Grandma’s Christmas Divinity

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Christmas is a special time of year, full of memories of family and friends. This time of year, smells and flavors take on new meanings, and I’m always ready to get into my kitchen to cook up a few of those memories. That’s why I wanted to share with you, my grandma Ruby’s recipe for Divinity.


It’s the perfect combination of soft and sweet. A memory that can be recreated with a few simple ingredients, and time – just be sure you have a good mixer, my mom has destroyed many a stand mixer making these, but my Kitchen Aid handled it like a champ.


  • 2 2/3 cups white sugar
  • 2/3 cup light corn syrup
  • 1/2 cup water *
  • 2 egg whites
  • 1 tsp vanilla
  • pecan halves (optional)

* if humid, use 1 tbs less water to help divinity set up


  1. Heat sugar, corn syrup, and water in heavy 2-quart saucepan over low heat, stirring constantly until sugar is dissolved.
  2. Cook without stirring, to 260 degrees on candy thermometer or until a small amount of the mixture dropped into very cold water forms a hard ball.
  3. Remove from heat.
  4. Beat egg white until stiff peaks form.
  5. Continue beating while pouring hot syrup in a thin stream into egg whites.
  6. Add vanilla.
  7. Beat until mixture holds its shape and becomes slightly dull. This can take 10 minutes or more, and can burn up the motor of some cheaper mixers. If you burn up your motor, your divinity will taste like smoke. Ask me how I know.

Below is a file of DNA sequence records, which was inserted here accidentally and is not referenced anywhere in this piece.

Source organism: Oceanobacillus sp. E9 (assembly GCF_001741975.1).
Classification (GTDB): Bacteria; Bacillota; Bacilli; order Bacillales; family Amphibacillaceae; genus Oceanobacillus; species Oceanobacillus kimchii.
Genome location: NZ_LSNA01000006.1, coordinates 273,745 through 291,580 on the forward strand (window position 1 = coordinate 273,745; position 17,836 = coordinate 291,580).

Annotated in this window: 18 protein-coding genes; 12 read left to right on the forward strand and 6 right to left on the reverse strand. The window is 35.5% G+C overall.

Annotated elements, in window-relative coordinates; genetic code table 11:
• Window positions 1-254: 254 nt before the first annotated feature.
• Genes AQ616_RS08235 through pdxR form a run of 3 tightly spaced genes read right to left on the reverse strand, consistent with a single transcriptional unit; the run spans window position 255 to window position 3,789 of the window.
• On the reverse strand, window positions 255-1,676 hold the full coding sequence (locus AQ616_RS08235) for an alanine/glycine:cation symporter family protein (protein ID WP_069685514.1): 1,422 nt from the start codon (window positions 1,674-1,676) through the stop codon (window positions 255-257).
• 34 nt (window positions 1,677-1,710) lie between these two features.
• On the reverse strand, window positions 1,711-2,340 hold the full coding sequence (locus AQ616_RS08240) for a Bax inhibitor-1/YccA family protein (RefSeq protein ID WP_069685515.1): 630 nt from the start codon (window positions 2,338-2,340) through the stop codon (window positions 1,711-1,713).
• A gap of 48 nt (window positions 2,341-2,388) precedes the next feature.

8. Drop mixture from tip of buttered spoons onto waxed paper and allow to dry. If desired, add pecan halves to top of each candy before divinity sets.

This recipe says it makes about 4 dozen candies, however I make mine pretty big, so I only get about 2 dozen per batch. I wouldn’t recommend doubling the recipe because it could be too much for your mixer.

mixing divinity candy

The sweet taste of these candies is a memory I’m proud to be able to share with you this Christmas.

divinity candy

2 thoughts on “Grandma’s Christmas Divinity”

  1. Everyone in the States has access to corn syrup, but here in Europe I have found that brown rice syrup is a satisfactory substitute and marginally healthier.

    I miss divinity! I expected to have oceans of time in which to make some, but have been working hard. Today is our “Christmas feast”–we are having roast duck with a curry-masala sauce, courtesy of Rick Stein’s cookbook “India”. He’s not my favourite BBC TV presenter but his recipes work, though they may not be 100% authentic.

    I’m not at all sure how those roast potatoes are going to work out, but I’m gonna give it a shot!

    1. Good for you! If you make some divinity with the brown rice syrup, I’d love to know how it turns out. I’m sure the candies will turn out a slightly different color, maybe a touch of food coloring will be in order to make them prettier. I hope that your “feast” turns our well. Merry Christmas, Anna!

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